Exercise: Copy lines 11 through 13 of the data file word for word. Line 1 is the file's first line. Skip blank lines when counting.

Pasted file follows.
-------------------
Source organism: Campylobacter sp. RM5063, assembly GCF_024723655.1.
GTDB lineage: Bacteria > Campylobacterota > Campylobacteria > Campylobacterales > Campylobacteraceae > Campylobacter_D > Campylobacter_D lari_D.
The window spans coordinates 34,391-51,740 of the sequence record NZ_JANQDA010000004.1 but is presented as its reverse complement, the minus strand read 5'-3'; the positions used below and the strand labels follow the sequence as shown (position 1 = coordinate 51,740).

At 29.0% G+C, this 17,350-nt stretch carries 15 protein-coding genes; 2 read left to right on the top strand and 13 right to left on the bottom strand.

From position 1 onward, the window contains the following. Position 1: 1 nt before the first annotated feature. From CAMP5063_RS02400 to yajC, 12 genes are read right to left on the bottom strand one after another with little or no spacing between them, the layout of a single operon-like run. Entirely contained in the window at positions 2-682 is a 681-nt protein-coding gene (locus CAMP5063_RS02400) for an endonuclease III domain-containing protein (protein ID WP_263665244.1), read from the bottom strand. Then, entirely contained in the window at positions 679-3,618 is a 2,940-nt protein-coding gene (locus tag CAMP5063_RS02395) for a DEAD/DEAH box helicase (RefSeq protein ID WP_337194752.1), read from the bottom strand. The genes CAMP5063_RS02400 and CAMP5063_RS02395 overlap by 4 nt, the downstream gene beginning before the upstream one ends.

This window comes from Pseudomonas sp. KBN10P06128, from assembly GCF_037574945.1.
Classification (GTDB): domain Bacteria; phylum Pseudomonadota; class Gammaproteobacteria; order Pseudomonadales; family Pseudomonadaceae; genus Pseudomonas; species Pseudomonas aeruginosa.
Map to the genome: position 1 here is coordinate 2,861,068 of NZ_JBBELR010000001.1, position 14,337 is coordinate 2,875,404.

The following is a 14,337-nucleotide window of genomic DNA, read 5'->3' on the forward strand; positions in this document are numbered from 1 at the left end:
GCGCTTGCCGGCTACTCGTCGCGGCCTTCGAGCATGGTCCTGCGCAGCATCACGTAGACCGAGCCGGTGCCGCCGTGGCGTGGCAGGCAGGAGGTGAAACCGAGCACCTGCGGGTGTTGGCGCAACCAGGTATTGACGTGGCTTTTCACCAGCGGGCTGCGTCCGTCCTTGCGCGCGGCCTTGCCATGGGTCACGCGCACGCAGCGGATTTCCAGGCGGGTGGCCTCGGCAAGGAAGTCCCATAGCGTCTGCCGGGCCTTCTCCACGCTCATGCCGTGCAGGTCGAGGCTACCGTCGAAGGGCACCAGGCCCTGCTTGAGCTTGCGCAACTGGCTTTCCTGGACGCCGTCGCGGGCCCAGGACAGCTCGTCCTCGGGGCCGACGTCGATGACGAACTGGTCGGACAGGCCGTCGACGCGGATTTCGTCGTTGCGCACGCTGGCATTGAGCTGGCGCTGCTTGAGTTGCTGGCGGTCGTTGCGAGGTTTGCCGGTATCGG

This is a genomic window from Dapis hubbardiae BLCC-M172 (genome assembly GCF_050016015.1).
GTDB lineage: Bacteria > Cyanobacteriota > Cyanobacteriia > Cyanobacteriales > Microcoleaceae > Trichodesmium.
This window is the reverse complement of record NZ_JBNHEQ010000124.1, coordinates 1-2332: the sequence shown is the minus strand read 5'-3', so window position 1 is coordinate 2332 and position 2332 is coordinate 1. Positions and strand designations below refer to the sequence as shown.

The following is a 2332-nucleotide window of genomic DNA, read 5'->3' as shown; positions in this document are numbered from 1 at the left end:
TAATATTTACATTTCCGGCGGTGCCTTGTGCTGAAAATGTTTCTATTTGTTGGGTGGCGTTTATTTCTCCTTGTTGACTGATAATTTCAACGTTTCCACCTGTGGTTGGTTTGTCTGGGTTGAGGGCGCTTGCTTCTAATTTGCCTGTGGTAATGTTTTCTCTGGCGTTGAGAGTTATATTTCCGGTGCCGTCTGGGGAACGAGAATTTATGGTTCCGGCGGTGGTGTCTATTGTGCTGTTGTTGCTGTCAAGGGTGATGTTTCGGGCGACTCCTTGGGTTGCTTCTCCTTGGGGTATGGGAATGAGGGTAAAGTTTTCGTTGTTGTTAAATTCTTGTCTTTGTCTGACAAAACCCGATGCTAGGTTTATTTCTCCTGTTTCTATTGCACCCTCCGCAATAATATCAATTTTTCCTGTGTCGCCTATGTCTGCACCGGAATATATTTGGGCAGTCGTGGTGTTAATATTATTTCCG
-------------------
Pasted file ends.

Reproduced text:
This is a genomic window from Dapis hubbardiae BLCC-M172 (genome assembly GCF_050016015.1).
GTDB lineage: Bacteria > Cyanobacteriota > Cyanobacteriia > Cyanobacteriales > Microcoleaceae > Trichodesmium.
This window is the reverse complement of record NZ_JBNHEQ010000124.1, coordinates 1-2332: the sequence shown is the minus strand read 5'-3', so window position 1 is coordinate 2332 and position 2332 is coordinate 1. Positions and strand designations below refer to the sequence as shown.